What to do:
Self-talk. Say to yourself, "It's okay if my child doesn't eat at every meal. My job is to provide healthy food, not make him eat it. When he's hungry, he'll eat. And when he's not, it's okay. I can deal with this situation."
Empathy. Ask yourself, "Why do I think my child doesn't want to eat?" There may be several reasons: 1) She may not be hungry; 2) she may not want to stop what she's doing; 3) she gets your attention by not eating or by playing with food; or 4) she may think that she will get fat and be teased if she eats. Thinking about your child's not eating by noticing when it happens helps you see if there's a pattern to her not eating and helps you understand what it feels like to be in your child's shoes.
Teach. Tell yourself, "I can help my child learn to enjoy good food and to be comfortable eating when she's hungry."
Breast or Bottle-Feeding May Interfere With Eating Solid Foods. As your infant and toddler transition to eating more solid food after their first year of life, be mindful that bottle or breastfeeding doesn't interfere with eating solid food. Keep a reasonable interval between liquid feedings and solid food offerings.
Make Sure Your Child Has a Balanced Diet Over Time. At snacks and meals, offer a variety of foods for good nutrition. Small and more frequent food offerings in a greater variety and balance of protein, carbohydrates and fruits/vegetables ensure your child gets a balanced diet over meals during each day and every day.
Encourage Less Food, More Often for Toddlers and Preschoolers. Let your child eat as often as she likes, within limits. Say, "Whenever you're hungry, let me know, and you can have carrot sticks, a banana or an apple."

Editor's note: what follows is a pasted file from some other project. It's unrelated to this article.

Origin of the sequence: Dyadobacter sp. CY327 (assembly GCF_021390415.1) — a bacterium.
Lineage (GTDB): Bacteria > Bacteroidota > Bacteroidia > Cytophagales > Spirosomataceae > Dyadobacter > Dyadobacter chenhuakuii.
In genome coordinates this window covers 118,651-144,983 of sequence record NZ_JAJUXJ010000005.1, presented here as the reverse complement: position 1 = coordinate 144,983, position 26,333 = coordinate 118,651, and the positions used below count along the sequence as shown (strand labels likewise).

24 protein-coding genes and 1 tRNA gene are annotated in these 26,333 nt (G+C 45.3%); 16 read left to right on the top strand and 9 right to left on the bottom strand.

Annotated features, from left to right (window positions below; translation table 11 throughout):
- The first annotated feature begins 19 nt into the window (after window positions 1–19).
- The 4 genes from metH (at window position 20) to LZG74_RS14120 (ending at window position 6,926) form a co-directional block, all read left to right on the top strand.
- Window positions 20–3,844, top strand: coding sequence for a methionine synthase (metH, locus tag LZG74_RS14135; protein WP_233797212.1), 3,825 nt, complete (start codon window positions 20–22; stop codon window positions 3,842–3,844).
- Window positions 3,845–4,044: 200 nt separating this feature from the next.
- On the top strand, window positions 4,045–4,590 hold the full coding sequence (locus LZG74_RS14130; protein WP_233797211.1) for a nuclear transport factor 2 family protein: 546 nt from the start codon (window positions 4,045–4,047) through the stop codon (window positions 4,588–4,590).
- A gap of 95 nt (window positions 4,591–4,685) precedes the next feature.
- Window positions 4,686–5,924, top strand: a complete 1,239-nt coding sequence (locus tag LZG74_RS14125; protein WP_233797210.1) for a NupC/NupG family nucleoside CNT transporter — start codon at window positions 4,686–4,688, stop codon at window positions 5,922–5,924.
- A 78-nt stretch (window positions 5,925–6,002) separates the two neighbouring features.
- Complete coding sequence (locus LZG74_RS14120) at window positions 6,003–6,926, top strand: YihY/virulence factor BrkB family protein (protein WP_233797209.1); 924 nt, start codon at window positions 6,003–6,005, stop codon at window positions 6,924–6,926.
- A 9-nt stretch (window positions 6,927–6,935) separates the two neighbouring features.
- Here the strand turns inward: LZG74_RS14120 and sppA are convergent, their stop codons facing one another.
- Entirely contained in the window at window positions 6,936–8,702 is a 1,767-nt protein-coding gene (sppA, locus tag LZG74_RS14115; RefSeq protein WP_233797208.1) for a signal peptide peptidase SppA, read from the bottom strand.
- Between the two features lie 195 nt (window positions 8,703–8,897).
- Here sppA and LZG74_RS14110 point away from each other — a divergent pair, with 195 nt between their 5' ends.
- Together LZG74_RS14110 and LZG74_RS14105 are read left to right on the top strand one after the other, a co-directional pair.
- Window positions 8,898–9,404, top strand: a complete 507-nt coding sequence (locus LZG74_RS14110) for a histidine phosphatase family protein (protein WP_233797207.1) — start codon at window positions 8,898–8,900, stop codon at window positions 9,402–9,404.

Let Your Child Choose Foods. Let your child choose her between-meal snack or lunch food (with your supervision). Offer her only two choices at a time, so she isn't overwhelmed with decision-making and can feel good about choices; praise her choices with comments like "I'm glad you chose that orange. It's really a delicious, healthy snack."
Provide Variety and Balance. Children need to learn about a healthy diet, which involves a wide range of foods. Expose your child to the various tastes, textures, colors, and aromas of nutritious foods-her hunger will be naturally satisfied and your encouragement takes away the worry that she will eat foods that are not good for her
Set a Meal-Time Schedule. Children do best when they have a routine and know what will happen next, so try to have meals around the same time every day. Your child will then come to expect that it's mealtime at a certain time.
Play Beat the Clock to Motivate Coming to Meals. Set your phone timer and say, "When the timer rings, it will be dinner time. So when you hear the timer, let's see how fast you can get to the table."
Praise Meal-Time Behavior. Calling attention to appropriate behavior at the table not only helps that behavior stay around, but also gives your child attention so she doesn't have to use refusing to eat to get attention. Say, "You are sitting so nicely and using your spoon." Or, "Thank you for trying the broccoli."
What not to do:
Don't Bribe or Beg. When your child is not eating, don't bribe or beg her to clean her plate. This makes not eating a game to get your attention, which gives your child a feeling of power over you.
Don't Get Upset When Your Child Won't Eat. Giving your child attention for not eating can make not eating much more interesting to her than eating.
Don't Skip Meals Yourself. Skipping meals gives your child the idea that not eating is okay for her since it's okay for you.
Don't Emphasize a Big Tummy or Idolize a Bone-Thin Physique. Even a 3-year-old can become irrationally weight conscious if you show her how to be focused on being fat as a problem of eating or thin as a goal of not eating.